Foxlowe

Foxlowe

Eleanor Wasserberg

A compulsive and chilling debut about a girl growing up in a cult

WHY WOULD ANYONE WANT TO LEAVE?

Green and Blue are sisters.

Foxlowe is home. Outside is Bad.

Green understands.

Why can’t Blue?

‘Will lure you in – then cut to the kill’ Guardian

‘Wonderfully tense’ Emerald Street

‘To read Foxlowe is not unlike wandering through Foxlowe itself on some long night: I felt never quite certain where the corridors might take me, nor whom I might meet on turning a corner; and in the final moments I found myself hurtling down a flight of steps into the darkSarah Perry, author of The Essex Serpent

‘The ending is like a punch to the throat’ The i

Reviews of Foxlowe

    • ‘This fable will lure you in – then cut to the kill’ Sarah Perry, Guardian
    • ‘Meticulously conceived and darkly compelling. Underpinning the claustrophobic horror is a parable of unchecked sibling rivalry, a girl’s desperate need for motherly love and the knotted consequences of childhood trauma’ Observer
    • ‘A richly atmospheric Gothic debut . . . meticulous, intimate and compelling. Foxlowe may give up its secrets, in the end, but it never gives up its hold’ Irish Times
    • ‘An accomplished debut . . . the ending [is] like a punch to the throat’ Independent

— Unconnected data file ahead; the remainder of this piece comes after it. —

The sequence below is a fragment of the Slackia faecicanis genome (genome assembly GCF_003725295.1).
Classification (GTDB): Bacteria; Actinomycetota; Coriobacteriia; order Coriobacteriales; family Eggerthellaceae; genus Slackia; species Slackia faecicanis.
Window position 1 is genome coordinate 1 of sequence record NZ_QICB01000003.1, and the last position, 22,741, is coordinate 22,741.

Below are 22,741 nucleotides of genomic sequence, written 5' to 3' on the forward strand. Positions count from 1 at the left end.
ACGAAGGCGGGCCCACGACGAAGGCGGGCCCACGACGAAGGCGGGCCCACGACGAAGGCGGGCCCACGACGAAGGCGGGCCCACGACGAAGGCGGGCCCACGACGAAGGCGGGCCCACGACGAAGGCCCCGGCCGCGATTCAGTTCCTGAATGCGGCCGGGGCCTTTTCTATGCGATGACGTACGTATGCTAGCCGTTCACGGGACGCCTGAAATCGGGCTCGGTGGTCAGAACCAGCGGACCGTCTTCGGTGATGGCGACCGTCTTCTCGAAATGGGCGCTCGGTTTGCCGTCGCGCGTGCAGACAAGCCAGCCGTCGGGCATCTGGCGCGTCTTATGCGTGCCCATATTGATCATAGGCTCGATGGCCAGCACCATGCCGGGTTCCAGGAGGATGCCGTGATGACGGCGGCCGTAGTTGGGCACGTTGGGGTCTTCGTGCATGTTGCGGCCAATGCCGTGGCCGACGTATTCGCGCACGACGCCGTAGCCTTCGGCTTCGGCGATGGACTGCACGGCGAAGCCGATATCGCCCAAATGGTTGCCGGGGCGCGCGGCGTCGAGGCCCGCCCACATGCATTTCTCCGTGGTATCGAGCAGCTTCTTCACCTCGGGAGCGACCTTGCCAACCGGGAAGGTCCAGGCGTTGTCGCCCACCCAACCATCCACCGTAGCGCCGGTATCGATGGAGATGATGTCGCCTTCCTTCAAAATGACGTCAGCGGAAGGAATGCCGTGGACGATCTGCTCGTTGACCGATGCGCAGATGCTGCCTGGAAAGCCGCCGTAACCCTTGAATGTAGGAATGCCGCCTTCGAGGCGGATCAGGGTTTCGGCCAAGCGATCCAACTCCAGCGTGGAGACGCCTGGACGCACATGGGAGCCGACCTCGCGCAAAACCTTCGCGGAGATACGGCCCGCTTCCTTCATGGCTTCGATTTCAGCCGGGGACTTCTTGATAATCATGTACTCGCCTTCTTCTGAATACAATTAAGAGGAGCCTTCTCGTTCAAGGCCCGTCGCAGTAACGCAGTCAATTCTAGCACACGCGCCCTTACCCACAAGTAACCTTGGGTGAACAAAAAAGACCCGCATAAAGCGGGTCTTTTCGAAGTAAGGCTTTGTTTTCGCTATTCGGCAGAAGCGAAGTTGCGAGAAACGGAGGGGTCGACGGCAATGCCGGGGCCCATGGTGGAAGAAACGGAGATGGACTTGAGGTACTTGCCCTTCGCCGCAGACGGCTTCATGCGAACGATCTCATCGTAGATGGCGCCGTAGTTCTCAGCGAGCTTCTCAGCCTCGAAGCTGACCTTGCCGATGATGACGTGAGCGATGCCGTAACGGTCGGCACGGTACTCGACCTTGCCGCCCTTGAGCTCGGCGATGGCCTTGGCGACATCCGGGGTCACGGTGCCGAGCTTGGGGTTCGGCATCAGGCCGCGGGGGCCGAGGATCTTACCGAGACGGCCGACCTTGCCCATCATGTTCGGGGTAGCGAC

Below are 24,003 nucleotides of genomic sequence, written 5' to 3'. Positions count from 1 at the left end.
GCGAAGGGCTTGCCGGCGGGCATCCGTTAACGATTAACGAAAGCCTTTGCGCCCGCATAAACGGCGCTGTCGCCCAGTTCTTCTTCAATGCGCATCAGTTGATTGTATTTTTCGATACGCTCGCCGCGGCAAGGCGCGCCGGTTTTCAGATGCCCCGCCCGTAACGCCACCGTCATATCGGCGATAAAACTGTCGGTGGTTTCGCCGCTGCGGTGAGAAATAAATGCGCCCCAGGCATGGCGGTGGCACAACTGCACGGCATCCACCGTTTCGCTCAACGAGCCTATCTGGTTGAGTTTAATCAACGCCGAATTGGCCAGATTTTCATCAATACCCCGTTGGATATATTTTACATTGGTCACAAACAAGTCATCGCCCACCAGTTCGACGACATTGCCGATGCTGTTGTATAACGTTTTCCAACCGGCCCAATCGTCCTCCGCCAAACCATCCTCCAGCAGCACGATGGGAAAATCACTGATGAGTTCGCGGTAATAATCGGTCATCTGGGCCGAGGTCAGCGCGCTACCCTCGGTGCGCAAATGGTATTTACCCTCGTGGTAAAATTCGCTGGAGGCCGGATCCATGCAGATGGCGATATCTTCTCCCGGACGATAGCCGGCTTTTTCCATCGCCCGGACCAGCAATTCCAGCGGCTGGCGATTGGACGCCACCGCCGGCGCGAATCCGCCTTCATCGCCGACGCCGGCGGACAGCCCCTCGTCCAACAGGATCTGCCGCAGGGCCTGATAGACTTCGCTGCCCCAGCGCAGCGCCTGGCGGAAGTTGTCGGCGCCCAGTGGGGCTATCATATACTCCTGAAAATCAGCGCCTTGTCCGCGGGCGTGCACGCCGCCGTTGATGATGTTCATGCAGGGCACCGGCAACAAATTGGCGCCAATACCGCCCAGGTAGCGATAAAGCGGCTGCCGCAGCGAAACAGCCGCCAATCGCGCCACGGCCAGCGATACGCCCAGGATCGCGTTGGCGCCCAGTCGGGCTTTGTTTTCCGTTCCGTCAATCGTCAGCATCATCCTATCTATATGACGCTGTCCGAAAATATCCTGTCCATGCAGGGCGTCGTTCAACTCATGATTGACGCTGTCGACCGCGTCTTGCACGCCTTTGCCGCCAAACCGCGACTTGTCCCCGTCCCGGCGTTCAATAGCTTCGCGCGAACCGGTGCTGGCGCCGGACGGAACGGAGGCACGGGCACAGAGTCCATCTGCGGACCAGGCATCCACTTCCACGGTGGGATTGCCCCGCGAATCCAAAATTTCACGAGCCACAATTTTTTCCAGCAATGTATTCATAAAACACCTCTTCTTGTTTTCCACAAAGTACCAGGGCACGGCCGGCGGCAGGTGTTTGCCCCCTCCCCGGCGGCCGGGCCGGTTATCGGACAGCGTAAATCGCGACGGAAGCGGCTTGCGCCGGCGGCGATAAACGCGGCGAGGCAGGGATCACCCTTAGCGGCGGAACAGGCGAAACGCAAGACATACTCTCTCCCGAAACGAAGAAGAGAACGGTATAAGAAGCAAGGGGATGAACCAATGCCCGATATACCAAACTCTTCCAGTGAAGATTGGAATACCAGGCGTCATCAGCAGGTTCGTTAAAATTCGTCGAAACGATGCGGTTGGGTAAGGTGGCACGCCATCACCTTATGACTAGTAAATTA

• ‘Unsettling and persuasive, impressively well executed and, at the last, utterly disturbing. I’m still flinching away from thinking about the final scene’ Alison Flood, Lovereading
    • ‘Mesmerising, gripping and beautifully written. It completely sweeps you up from beginning to end. I loved it’ Kate Hamer, author of The Girl in the Red Coat
    • ‘Wasserberg has a strong and distinctive voice and this is an excellent debut’ Clare Mackintosh, author of I Let You Go
    • ‘An extraordinary, astonishing story of a girl’s longing for motherly love. Beautifully harrowing, and powerfully haunting, it is the most heartbreaking tale I have read this year’ Liz Nugent, author of Unravelling Oliver
    • ‘I thoroughly enjoyed this vivid and claustrophobic coming-of-age debut’ Tasha Kavanagh, author of Things We Have in Common
    • ‘Dissonant, haunting and superbly atmospheric. An immensely subtle and profoundly affecting debut’ Paraic O’Donnell, author of The Maker of Swans